For more than 20 years, Janice Womble has mowed 22 acres of her peaceful Mansfield property. The heat has never been a problem – until it was.
“You don’t think about the heat,” said Womble. “You know it’s hot in Texas.”
Womble said she went out early one morning on her riding lawn mower. She mowed the property in four hours and even took a break.
She came indoors, took a shower and then went to sit on her patio.
“I stood up to go in the house and get some more water and when I did, I passed out and hit my head on this patio,” said Womble. “It happened that fast, that fast.”
Four hours on the mower turned into a two-day stay at Mansfield Methodist.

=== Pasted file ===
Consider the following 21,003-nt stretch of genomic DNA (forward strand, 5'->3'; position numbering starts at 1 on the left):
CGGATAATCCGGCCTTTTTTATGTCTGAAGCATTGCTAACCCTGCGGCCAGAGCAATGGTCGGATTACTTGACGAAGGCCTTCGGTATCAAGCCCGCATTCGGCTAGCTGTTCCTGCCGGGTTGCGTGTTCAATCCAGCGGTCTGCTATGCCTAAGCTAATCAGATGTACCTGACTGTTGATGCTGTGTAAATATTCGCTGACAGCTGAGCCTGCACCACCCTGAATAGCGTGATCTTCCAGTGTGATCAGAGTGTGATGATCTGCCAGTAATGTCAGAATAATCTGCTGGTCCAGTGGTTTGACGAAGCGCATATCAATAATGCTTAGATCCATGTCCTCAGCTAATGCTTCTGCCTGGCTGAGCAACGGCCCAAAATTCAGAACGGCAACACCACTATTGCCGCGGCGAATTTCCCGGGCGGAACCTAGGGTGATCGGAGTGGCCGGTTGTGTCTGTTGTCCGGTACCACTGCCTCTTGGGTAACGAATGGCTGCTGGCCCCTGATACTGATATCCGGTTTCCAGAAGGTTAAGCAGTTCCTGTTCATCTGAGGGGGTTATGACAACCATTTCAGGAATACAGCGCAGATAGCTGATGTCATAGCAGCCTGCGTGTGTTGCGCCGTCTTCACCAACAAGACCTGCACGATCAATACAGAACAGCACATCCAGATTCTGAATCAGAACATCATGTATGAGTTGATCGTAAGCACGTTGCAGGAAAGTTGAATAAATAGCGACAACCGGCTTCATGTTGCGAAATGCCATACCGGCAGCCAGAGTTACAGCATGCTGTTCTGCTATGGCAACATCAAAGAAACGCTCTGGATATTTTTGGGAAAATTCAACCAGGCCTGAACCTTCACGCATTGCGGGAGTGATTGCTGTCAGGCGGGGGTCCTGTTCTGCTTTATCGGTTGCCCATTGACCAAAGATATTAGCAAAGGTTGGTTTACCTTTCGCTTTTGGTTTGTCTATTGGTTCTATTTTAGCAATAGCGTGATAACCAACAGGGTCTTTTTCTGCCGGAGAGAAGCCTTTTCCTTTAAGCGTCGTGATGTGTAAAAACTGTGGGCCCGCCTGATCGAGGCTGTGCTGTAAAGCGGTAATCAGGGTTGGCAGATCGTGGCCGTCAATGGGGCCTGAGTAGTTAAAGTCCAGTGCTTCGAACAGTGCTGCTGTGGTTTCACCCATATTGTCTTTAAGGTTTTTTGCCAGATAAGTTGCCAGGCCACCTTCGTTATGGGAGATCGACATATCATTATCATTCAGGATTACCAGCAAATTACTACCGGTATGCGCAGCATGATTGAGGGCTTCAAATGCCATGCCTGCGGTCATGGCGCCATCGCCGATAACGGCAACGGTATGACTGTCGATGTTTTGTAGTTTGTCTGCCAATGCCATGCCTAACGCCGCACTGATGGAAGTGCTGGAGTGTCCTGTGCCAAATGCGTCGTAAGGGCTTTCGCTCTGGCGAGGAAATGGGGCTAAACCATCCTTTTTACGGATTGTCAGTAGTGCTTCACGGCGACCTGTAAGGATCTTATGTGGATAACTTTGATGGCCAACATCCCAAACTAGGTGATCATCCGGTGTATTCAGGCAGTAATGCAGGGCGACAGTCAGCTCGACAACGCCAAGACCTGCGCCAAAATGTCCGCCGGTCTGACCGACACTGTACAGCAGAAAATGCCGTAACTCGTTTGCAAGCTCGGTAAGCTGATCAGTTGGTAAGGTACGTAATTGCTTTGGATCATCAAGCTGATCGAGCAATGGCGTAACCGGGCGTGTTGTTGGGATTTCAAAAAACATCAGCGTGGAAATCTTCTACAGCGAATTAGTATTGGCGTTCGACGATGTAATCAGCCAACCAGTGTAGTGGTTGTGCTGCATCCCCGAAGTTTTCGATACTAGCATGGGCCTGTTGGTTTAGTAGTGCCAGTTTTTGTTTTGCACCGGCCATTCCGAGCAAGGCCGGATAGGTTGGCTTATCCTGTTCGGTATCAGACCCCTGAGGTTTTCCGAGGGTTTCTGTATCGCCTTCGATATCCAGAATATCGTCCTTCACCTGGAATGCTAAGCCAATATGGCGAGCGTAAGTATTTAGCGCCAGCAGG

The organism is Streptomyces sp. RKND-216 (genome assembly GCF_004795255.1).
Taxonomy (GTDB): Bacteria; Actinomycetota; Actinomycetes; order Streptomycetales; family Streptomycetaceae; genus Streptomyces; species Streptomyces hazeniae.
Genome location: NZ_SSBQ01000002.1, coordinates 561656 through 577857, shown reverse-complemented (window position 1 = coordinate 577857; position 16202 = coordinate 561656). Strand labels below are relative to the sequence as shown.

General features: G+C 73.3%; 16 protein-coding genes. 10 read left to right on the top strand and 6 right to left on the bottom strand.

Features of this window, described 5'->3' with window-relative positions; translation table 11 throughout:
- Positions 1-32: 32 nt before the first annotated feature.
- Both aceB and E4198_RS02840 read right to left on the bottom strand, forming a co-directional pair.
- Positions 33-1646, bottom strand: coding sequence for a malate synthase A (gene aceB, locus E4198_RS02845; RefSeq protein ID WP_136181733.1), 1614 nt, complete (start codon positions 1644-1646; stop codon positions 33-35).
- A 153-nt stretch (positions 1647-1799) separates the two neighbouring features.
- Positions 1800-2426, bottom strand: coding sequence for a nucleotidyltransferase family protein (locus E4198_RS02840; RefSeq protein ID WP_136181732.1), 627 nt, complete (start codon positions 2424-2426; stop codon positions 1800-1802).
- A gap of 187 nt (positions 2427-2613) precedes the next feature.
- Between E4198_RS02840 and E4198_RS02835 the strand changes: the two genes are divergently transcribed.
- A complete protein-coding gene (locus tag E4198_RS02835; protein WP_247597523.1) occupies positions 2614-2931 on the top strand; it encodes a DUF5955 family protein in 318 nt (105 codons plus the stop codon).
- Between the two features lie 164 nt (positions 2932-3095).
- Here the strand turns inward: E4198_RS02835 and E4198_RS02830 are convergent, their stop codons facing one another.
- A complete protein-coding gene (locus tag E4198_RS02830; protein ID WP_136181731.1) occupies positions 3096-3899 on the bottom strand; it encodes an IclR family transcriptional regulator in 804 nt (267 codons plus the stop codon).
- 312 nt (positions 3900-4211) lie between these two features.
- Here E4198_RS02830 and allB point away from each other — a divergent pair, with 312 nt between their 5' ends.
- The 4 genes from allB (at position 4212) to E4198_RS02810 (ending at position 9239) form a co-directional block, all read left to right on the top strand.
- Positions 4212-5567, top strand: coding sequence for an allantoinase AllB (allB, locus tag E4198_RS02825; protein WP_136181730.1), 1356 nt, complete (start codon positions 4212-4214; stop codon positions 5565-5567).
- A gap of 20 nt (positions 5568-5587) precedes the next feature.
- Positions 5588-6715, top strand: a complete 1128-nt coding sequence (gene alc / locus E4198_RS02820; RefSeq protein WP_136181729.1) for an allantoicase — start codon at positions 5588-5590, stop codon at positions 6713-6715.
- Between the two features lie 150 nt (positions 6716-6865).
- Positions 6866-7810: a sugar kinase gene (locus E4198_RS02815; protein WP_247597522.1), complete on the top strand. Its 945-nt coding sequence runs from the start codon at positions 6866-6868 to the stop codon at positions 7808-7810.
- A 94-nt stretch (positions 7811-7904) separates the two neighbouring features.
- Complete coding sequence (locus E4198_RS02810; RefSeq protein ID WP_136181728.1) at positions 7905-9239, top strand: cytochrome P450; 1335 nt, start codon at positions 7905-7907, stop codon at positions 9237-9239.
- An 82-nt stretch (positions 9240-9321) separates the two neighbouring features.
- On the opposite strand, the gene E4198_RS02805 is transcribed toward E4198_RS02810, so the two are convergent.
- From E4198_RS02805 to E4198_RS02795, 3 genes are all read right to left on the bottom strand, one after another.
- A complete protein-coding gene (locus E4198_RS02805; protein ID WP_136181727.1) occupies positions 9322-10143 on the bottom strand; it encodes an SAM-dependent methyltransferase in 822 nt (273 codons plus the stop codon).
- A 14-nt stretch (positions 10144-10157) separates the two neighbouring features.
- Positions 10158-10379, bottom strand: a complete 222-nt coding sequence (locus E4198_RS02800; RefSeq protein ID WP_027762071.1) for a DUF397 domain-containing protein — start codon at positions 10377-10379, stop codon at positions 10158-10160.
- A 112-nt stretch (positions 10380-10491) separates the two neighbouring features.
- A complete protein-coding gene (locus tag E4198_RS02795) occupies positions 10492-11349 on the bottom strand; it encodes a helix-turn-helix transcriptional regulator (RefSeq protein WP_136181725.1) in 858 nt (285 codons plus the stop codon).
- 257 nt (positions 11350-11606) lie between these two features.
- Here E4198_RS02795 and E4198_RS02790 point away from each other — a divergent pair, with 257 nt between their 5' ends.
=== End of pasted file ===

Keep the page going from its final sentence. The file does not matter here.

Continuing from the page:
Dr. Ketan Trivedi has seen a spike in the number of patients suffering heat-related illnesses in the last two weeks.
“Heat illness can affect anyone,” said Dr. Trivedi. “Kids that are athletic. Older people that are working outside - male, female, gender difference, it doesn’t really matter.”
Womble thought she did everything right. She started mowing in the morning and even took a break.
“When you’re on a riding mower you think it’s not that bad, so you can really get in trouble in a hurry,” said Womble. “I thought I was fine. I’d already been in the shower and everything, but when it hits you, it hits you.”
Trivedi said multiple breaks are key along with steady hydration.
“Go out there for 30 to 40 minutes and take a break, and then 30 to 40 minutes again and take a break,” said Trivedi. “Avoid overexertion.”